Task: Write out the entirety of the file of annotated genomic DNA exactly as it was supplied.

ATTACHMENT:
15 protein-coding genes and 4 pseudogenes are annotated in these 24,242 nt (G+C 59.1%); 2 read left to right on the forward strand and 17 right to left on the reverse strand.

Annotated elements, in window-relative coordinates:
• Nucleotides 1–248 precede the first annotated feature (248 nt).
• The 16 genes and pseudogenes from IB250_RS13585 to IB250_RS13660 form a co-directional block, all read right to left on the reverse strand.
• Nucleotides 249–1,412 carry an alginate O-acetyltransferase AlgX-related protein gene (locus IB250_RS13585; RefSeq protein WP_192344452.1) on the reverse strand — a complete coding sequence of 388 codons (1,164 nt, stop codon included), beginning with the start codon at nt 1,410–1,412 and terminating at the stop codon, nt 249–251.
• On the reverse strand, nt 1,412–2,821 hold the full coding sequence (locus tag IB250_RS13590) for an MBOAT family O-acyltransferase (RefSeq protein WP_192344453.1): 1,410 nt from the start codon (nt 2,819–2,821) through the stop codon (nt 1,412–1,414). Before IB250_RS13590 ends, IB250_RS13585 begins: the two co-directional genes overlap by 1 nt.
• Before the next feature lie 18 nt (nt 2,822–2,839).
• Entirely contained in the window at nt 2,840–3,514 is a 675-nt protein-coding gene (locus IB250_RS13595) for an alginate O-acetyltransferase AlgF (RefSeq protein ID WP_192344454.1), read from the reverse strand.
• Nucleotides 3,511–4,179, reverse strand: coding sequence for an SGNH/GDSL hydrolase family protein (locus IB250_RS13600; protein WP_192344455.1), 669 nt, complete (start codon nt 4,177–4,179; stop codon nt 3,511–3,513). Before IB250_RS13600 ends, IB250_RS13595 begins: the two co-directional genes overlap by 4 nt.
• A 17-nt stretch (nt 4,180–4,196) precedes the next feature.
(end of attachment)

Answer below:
15 protein-coding genes and 4 pseudogenes are annotated in these 24,242 nt (G+C 59.1%); 2 read left to right on the forward strand and 17 right to left on the reverse strand.

Annotated elements, in window-relative coordinates:
• Nucleotides 1–248 precede the first annotated feature (248 nt).
• The 16 genes and pseudogenes from IB250_RS13585 to IB250_RS13660 form a co-directional block, all read right to left on the reverse strand.
• Nucleotides 249–1,412 carry an alginate O-acetyltransferase AlgX-related protein gene (locus IB250_RS13585; RefSeq protein WP_192344452.1) on the reverse strand — a complete coding sequence of 388 codons (1,164 nt, stop codon included), beginning with the start codon at nt 1,410–1,412 and terminating at the stop codon, nt 249–251.
• On the reverse strand, nt 1,412–2,821 hold the full coding sequence (locus tag IB250_RS13590) for an MBOAT family O-acyltransferase (RefSeq protein WP_192344453.1): 1,410 nt from the start codon (nt 2,819–2,821) through the stop codon (nt 1,412–1,414). Before IB250_RS13590 ends, IB250_RS13585 begins: the two co-directional genes overlap by 1 nt.
• Before the next feature lie 18 nt (nt 2,822–2,839).
• Entirely contained in the window at nt 2,840–3,514 is a 675-nt protein-coding gene (locus IB250_RS13595) for an alginate O-acetyltransferase AlgF (RefSeq protein ID WP_192344454.1), read from the reverse strand.
• Nucleotides 3,511–4,179, reverse strand: coding sequence for an SGNH/GDSL hydrolase family protein (locus IB250_RS13600; protein WP_192344455.1), 669 nt, complete (start codon nt 4,177–4,179; stop codon nt 3,511–3,513). Before IB250_RS13600 ends, IB250_RS13595 begins: the two co-directional genes overlap by 4 nt.
• A 17-nt stretch (nt 4,180–4,196) precedes the next feature.